It’s time for institutions to adapt to a digital first mindset to better support all students.

by Dustin Ramsdell

I’ve been thinking about this topic for quite some time. Whether it is my recent article for the Pathify magazine, or my panel at SXSW EDU, I’ve been speaking and writing about how higher ed institutions need to adjust their physical footprint and digital infrastructure. I’ve called this process “right-sizing” which I’ll say is the action. There’s an overriding philosophy which guides these actions. I want to provide more context to this and explore the core premise of what I think the future of the college campus looks like; The Digital First University.

What is the Digital First Mindset?

I’ll begin with a definition of what I mean by “digital first.” I define this new normal as institutions making decisions where they invest in student support resources and other assets thinking of their fully online and hybrid students first. They make choices inclusive of students’ needs and make them more accessible to their entire student body, encompassing commuters, residential or working adult learners. This is a major paradigm shift from years past where online students at best were ostracized from the institutional decision making process and given separate support systems to exist within. What we’ll see now is a more integrated digital environment augmenting the physical campus.

This integrated digital environment will encompass many different aspects of the student experience — connecting with their peers in addition to faculty and staff members via dynamic social platforms with scheduling and video call capabilities. While events and tutoring will take place online, institutions will livestream and record more large scale programs such as guest speakers. These are just a few examples of what this environment will look like. There are numerous other student support functions of an institution reflecting this hybrid reality.

As a side note, institutions often try to leverage their LMS as the central platform for everything, but they aren’t designed for this, so it is important to relieve them of this responsibility by utilizing tools purpose built as a one-stop shop. These tools bring together all of the resources a student needs into one place as well as mirror the experience across the web and a dedicated mobile app. The consistency here is important so students do what’s needed wherever they are.

The New Reality

We see many institutions already reflecting this digital first reality. Arizona State University (ASU) had a Fall 2022 class of 61,000 online students, up 6.9% from the year prior and making up the vast majority of their student body. There is also Southern New Hampshire University (SNHU), currently hosting 3,000 students on their campus but a staggering 170,000 online students, according to their website. Many other institutions already launched digital strategies, such as Purdue Global, or are considering the best path to do so. Purdue Global is now nearly as large as the main Purdue University campus population.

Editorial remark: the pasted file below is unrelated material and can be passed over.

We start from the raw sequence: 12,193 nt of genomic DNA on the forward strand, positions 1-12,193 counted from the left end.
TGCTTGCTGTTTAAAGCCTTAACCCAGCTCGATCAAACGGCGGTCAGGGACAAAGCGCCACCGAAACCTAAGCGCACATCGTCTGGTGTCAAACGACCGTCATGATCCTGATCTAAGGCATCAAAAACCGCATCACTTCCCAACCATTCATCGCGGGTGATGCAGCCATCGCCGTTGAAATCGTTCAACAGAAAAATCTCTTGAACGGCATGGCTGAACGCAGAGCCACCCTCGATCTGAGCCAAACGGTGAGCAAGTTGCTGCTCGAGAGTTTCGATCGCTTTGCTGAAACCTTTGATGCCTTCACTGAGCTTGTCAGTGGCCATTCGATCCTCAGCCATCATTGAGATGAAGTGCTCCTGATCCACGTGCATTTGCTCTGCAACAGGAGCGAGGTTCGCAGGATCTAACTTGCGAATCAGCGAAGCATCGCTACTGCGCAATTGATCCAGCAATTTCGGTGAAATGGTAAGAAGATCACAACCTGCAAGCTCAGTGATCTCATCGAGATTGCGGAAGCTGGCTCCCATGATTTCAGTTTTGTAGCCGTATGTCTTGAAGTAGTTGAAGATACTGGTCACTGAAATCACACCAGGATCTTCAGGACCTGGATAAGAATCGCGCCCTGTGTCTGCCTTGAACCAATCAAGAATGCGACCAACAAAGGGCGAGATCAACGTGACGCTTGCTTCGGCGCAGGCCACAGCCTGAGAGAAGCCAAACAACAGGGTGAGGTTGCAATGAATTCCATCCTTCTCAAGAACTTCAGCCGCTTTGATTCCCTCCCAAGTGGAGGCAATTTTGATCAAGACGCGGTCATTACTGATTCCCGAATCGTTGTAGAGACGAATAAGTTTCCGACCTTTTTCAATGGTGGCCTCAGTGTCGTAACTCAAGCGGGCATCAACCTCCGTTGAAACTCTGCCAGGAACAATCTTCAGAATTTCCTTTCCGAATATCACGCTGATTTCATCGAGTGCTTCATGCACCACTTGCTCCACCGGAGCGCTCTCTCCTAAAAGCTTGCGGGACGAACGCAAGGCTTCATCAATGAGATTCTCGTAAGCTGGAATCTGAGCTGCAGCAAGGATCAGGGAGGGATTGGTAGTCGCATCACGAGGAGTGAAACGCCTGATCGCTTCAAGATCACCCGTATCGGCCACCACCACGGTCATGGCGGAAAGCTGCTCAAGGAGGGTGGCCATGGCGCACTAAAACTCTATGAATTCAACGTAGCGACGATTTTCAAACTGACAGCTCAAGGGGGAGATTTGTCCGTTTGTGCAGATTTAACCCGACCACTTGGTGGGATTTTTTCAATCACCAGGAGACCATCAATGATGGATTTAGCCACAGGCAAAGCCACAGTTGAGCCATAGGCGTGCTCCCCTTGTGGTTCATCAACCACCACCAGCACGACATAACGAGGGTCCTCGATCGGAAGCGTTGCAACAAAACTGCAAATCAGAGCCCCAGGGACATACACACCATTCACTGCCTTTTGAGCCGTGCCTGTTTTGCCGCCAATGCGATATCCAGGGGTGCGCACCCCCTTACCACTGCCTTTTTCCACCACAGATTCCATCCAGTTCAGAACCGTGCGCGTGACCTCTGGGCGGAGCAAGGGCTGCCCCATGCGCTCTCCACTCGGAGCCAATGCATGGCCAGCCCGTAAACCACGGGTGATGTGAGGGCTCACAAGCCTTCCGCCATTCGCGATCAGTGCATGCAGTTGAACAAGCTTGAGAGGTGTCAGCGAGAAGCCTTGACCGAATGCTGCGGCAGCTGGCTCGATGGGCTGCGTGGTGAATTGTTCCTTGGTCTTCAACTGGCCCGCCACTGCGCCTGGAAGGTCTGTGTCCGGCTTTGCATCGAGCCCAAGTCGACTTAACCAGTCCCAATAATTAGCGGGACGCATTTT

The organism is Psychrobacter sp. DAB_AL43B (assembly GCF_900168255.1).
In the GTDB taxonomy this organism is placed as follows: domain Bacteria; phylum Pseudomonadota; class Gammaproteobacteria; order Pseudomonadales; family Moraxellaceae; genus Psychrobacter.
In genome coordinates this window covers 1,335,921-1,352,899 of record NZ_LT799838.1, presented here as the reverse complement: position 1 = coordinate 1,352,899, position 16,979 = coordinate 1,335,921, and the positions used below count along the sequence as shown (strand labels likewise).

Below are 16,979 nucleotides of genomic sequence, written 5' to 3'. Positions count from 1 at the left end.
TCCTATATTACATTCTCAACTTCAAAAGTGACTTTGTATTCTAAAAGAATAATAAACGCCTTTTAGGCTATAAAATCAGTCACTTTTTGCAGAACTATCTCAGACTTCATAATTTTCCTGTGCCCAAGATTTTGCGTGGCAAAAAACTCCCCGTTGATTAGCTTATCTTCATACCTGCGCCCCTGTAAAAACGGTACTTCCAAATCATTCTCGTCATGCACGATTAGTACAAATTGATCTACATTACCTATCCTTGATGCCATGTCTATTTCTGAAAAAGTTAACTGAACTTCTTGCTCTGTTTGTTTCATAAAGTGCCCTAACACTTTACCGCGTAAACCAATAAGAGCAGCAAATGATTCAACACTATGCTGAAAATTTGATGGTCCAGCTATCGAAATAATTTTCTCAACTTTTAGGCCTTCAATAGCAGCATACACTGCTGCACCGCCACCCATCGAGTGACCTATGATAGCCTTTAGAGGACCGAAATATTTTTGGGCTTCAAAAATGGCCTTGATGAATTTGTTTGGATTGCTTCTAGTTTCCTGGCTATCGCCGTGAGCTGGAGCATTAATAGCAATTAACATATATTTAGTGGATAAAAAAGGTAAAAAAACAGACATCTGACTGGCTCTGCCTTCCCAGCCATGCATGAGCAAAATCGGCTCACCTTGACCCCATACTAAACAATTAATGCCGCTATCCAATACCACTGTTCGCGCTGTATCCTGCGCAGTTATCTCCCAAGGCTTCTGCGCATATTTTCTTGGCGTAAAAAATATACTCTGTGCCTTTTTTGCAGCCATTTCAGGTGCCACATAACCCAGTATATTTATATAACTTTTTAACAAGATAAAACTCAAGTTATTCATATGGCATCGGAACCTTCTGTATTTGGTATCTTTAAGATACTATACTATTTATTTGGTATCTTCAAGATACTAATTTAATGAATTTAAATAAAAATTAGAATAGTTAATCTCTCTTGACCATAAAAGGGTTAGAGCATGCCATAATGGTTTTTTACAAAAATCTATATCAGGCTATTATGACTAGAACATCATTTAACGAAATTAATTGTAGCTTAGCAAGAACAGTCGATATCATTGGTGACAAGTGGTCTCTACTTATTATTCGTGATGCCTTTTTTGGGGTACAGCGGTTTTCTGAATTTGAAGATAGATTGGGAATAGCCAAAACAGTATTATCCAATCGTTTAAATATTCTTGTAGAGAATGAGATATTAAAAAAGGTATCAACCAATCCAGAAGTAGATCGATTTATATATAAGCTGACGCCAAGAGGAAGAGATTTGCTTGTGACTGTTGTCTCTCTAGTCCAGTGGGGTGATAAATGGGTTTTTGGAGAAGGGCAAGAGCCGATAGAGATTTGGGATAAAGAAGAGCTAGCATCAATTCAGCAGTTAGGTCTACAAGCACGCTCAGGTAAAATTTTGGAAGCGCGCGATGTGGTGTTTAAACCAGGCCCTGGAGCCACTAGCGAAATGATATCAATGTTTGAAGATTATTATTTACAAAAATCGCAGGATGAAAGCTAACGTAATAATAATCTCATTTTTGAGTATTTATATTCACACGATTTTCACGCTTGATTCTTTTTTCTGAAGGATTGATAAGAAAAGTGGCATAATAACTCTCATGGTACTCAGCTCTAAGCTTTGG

While not every campus will have these ratios, there are still notable growth trends showing the continued momentum of digital education’s expansion within higher education. For example, more young people fully enroll in online universities than in years past, which mostly consisted of older adult learners. In addition, more students generally take at least some online courses during their studies which allows them greater flexibility in their schedule. We’re also witnessing the growth rate of online students at several institutions increasing at a rapid pace and may be the only area where they increase their student population.

These enrollment trends emerged before, during and after the pandemic. They’re causing real impacts on the colleges and universities who lagged behind adapting to this new normal. Nearly 100 nonprofit institutions closed in the past several years, in addition to massive contraction of the for-profit sector. Institutions now must adapt to making decisions with a digital first mindset. It is now a matter of how leaders will choose an adaptation to best fit into their mission and culture.

A Future Full of Possibilities

I see a bright future for higher education, one in which their unique campus environments complement a digital ecosystem contoured to each constituent being served. This means creating unique interfaces for prospective students, current students, alumni, parents, faculty and staff. There should also be even more tailored experiences for the students served which provides relevant information about their major, class year, etc. We’ll explore what each of these look like individually in future posts.

Let’s embrace the future, imagine what is possible and create a hybrid campus experience better serving all students. There’s an immense opportunity for creativity here and I look forward to seeing how institutions adapt. We’ll be here to help enable your potential.